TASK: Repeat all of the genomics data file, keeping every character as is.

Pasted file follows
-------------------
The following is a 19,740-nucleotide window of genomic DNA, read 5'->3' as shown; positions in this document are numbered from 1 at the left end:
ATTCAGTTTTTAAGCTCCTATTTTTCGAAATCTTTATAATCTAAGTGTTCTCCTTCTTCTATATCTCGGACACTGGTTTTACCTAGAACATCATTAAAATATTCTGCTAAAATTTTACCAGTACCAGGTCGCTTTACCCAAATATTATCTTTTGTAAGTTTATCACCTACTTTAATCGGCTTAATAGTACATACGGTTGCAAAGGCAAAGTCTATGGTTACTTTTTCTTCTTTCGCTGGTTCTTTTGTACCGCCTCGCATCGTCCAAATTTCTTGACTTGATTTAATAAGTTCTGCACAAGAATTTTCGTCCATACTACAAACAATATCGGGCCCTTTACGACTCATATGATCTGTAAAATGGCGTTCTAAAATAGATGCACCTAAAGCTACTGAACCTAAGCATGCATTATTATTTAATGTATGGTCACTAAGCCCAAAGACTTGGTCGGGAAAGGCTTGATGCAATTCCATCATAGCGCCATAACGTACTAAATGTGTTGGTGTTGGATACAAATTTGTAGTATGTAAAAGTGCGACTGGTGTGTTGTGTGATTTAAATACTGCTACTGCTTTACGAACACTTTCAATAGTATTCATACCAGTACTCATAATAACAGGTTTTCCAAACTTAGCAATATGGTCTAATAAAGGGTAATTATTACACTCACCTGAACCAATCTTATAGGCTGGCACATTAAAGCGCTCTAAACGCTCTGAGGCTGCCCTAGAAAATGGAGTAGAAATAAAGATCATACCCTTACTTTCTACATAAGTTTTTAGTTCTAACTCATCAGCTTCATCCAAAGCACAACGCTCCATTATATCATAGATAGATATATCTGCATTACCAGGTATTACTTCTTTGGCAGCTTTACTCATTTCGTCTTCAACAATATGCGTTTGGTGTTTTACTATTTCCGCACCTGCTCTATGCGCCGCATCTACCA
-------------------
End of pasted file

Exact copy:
The following is a 19,740-nucleotide window of genomic DNA, read 5'->3' as shown; positions in this document are numbered from 1 at the left end:
ATTCAGTTTTTAAGCTCCTATTTTTCGAAATCTTTATAATCTAAGTGTTCTCCTTCTTCTATATCTCGGACACTGGTTTTACCTAGAACATCATTAAAATATTCTGCTAAAATTTTACCAGTACCAGGTCGCTTTACCCAAATATTATCTTTTGTAAGTTTATCACCTACTTTAATCGGCTTAATAGTACATACGGTTGCAAAGGCAAAGTCTATGGTTACTTTTTCTTCTTTCGCTGGTTCTTTTGTACCGCCTCGCATCGTCCAAATTTCTTGACTTGATTTAATAAGTTCTGCACAAGAATTTTCGTCCATACTACAAACAATATCGGGCCCTTTACGACTCATATGATCTGTAAAATGGCGTTCTAAAATAGATGCACCTAAAGCTACTGAACCTAAGCATGCATTATTATTTAATGTATGGTCACTAAGCCCAAAGACTTGGTCGGGAAAGGCTTGATGCAATTCCATCATAGCGCCATAACGTACTAAATGTGTTGGTGTTGGATACAAATTTGTAGTATGTAAAAGTGCGACTGGTGTGTTGTGTGATTTAAATACTGCTACTGCTTTACGAACACTTTCAATAGTATTCATACCAGTACTCATAATAACAGGTTTTCCAAACTTAGCAATATGGTCTAATAAAGGGTAATTATTACACTCACCTGAACCAATCTTATAGGCTGGCACATTAAAGCGCTCTAAACGCTCTGAGGCTGCCCTAGAAAATGGAGTAGAAATAAAGATCATACCCTTACTTTCTACATAAGTTTTTAGTTCTAACTCATCAGCTTCATCCAAAGCACAACGCTCCATTATATCATAGATAGATATATCTGCATTACCAGGTATTACTTCTTTGGCAGCTTTACTCATTTCGTCTTCAACAATATGCGTTTGGTGTTTTACTATTTCCGCACCTGCTCTATGCGCCGCATCTACCA